Obama's foreign policy team, however, seems to have been successful in shifting expectations toward a visit in November in connection with his participation in the APEC (Asia-Pacific Economic Cooperation) Summit that will be held in Singapore.
Indonesians should not feel badly about this timing given the critical domestic and foreign issues that President Obama will have to deal with during his first year in office.
The APEC Summit, however, raises two broader and more complex issues — the U.S. role in ASEAN and Indonesia's role in the G-20.
While the case for a special relationship between the United States and Indonesia is not compelling, the case for a special relationship between the United States and the 10 nation ASEAN community is exceptionally strong.
For a variety of historical reasons, ASEAN is at the center of Asia-wide regional cooperation, where it plays a critical balancing role between the major Asian powers of China, India and Japan.
In several ways, APEC overlaps and competes with ASEAN. For many Asians, the Pacific-oriented APEC forum is a Cold War relic that stands in the way of a more mature relationship between the United States and Asia.
They would prefer to see the United States put more emphasis on the Asia-oriented ASEAN forum (and its related meetings). Between now and November, the Obama Administration will have to clarify its position on Asian regional cooperation.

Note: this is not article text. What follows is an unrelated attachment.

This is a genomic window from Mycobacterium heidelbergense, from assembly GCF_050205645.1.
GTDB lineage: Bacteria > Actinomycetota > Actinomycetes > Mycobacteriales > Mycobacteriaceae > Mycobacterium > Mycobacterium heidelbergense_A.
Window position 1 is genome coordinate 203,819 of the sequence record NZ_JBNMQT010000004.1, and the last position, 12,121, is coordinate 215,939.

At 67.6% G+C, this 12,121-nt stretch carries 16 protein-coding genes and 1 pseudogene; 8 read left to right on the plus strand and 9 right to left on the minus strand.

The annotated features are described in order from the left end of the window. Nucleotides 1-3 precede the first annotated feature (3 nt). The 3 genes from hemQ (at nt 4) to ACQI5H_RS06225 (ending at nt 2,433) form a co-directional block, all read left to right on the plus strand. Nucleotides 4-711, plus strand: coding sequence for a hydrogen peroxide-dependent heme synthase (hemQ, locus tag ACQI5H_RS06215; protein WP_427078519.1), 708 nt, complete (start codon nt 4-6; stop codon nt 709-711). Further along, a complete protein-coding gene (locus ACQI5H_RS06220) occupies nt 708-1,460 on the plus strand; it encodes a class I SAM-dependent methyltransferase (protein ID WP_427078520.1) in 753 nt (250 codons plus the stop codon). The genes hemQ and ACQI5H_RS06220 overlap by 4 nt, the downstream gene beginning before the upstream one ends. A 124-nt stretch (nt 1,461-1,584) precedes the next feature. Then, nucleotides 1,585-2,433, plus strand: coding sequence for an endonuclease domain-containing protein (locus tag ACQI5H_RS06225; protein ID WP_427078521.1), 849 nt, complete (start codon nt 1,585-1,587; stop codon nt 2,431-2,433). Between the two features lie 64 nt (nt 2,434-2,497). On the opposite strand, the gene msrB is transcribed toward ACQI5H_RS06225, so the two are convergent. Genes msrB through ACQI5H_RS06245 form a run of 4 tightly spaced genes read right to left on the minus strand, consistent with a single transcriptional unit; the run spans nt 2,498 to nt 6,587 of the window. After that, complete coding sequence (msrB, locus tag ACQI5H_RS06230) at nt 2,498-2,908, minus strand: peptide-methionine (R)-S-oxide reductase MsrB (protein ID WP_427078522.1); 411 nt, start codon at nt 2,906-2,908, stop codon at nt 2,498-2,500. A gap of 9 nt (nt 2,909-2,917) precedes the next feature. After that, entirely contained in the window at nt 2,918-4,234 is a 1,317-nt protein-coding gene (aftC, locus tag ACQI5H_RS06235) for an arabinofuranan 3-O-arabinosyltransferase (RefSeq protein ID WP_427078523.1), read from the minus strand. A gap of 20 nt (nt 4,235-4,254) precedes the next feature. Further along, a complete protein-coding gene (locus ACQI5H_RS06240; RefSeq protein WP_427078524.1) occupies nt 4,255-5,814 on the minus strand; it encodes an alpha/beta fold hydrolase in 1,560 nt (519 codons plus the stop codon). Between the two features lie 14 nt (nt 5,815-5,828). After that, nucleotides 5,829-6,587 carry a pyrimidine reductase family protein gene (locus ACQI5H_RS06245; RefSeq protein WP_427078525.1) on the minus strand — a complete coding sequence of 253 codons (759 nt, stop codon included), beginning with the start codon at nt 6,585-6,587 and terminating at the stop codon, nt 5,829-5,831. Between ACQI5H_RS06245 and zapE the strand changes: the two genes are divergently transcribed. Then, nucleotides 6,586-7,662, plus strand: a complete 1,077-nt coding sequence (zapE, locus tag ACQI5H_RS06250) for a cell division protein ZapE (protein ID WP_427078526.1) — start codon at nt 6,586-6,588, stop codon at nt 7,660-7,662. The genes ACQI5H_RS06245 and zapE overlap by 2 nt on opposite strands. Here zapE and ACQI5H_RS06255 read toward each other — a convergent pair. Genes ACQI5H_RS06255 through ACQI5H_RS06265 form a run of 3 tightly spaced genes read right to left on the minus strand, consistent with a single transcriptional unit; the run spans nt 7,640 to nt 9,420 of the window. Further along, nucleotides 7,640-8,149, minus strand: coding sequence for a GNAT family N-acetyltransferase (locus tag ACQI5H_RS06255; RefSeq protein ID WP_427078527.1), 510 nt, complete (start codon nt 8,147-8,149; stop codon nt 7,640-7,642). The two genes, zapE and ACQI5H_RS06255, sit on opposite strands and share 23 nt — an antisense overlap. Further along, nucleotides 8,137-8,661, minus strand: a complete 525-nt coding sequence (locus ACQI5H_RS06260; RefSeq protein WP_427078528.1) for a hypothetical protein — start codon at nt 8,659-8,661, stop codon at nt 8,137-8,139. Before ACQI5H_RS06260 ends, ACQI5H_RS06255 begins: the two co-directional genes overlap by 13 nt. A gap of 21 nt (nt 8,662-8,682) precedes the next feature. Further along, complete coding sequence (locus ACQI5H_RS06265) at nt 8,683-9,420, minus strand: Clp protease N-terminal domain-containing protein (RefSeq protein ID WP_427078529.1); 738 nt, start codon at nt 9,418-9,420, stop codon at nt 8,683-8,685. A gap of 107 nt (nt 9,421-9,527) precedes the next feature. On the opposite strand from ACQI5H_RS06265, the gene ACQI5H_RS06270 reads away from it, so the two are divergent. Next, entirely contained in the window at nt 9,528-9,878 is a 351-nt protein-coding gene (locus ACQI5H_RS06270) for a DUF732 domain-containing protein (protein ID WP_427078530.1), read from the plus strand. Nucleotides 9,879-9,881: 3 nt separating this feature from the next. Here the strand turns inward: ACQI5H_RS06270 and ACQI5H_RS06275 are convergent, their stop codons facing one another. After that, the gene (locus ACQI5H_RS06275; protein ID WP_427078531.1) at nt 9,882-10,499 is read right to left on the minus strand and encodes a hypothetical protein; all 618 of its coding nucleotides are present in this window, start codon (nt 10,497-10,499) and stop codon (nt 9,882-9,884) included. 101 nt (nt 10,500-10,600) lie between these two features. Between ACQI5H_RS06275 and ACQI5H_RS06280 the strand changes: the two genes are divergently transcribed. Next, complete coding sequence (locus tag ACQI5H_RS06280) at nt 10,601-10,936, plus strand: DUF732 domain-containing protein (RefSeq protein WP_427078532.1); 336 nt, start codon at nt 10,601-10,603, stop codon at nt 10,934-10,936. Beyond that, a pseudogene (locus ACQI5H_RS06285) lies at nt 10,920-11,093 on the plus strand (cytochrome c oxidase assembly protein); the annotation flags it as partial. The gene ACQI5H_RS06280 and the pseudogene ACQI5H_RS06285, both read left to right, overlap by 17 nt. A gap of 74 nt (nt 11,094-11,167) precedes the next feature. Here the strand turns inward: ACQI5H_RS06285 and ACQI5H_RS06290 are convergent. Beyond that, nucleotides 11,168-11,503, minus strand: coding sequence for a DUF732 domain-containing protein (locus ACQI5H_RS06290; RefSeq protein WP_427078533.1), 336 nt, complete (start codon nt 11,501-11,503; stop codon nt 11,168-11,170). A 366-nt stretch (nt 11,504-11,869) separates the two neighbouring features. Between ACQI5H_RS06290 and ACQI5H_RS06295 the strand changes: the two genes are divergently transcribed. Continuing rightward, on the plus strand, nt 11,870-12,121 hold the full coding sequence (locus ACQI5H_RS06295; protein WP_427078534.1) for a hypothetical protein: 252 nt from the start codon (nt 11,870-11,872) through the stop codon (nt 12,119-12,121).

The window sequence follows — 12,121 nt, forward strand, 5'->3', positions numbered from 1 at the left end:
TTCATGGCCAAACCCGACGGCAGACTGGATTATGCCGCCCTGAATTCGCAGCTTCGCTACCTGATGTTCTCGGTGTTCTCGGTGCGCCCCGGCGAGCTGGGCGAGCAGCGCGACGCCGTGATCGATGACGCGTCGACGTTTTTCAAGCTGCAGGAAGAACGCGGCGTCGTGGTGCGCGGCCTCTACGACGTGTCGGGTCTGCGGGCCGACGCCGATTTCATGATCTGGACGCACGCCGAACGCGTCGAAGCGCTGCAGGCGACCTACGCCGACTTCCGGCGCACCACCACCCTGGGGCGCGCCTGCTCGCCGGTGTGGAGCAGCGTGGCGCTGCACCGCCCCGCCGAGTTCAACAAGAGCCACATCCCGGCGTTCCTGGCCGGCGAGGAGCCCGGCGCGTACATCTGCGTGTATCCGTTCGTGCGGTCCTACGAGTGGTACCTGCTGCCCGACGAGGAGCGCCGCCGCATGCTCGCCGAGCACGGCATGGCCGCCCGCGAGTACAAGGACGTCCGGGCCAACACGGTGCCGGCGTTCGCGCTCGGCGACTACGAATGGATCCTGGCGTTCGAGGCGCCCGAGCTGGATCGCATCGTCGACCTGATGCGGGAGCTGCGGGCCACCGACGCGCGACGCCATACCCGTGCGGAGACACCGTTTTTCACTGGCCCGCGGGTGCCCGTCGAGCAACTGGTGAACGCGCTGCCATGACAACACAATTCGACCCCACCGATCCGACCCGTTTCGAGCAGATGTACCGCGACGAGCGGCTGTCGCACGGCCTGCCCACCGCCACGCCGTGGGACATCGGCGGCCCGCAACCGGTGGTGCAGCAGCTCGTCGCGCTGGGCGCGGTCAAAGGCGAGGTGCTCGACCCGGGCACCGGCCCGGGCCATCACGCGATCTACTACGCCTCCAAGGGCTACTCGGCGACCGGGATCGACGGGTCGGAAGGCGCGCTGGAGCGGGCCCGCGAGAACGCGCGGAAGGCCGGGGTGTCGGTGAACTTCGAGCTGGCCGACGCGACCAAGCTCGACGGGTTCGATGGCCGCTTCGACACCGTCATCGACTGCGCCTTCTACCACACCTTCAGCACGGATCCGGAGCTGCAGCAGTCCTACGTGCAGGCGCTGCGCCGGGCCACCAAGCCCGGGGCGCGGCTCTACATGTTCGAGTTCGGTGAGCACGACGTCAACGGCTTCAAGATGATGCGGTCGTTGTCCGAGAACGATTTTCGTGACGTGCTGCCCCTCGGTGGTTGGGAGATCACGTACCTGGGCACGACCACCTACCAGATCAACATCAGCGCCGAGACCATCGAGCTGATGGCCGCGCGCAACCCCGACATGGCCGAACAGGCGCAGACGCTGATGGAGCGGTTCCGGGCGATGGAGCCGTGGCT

The February 2009 visit will provide Secretary Clinton an opportunity to gain an appreciation of the Indonesian perspective that could tip the balance in the policy debate in Washington.
The G-20 issue is about cooperation at the global level. While Indonesia is not the most important emerging market member of the G-20, it can play a key role in consensus building because of its non-aligned status and its stellar performance as a new democracy.
Secretary Clinton's conversations in Jakarta could be useful in preparing for the G-20 Summit in London at the beginning of April, which will be a critical test of President Obama's leadership on global issues.
The Obama Administration is also grappling with the momentous issue of what to do with the G-8 Summit. One option is to expand it into a G-13 Summit that would exclude Indonesia. Another option is to replace the G-8 with the G-20, which includes Indonesia.
That may seem like a trifling issue of diplomatic minutiae — but it will weigh heavily in the balance because of Indonesia’s population size, Muslim majority and commitment to democratic rule. Here also, the Indonesian views conveyed to Secretary Clinton during her visit could tip the balance in one direction or the other.
Other important issues that will presumably be discussed during Secretary Clinton's visit include the impact of the global financial crisis and steps to overcome it, the special role of Indonesia in the global effort to control climate change, a capital increase for the Asian Development Bank, and a possible grant for Indonesia from the Millennium Challenge Corporation.
Hopefully, the war on terrorism will no longer be on the U.S. agenda, especially since Indonesia record over the past five years has been solid. Human rights issues, however, cannot be avoided, not only in Indonesia but also in ASEAN partner Myanmar.
For a successful first trip, Secretary Clinton will be looking for positive headlines on substantive issues discussed in Tokyo, Seoul, and Beijing. In the case of Jakarta, in the absence of any hot substantive issues, how well she listens will be the measure of success.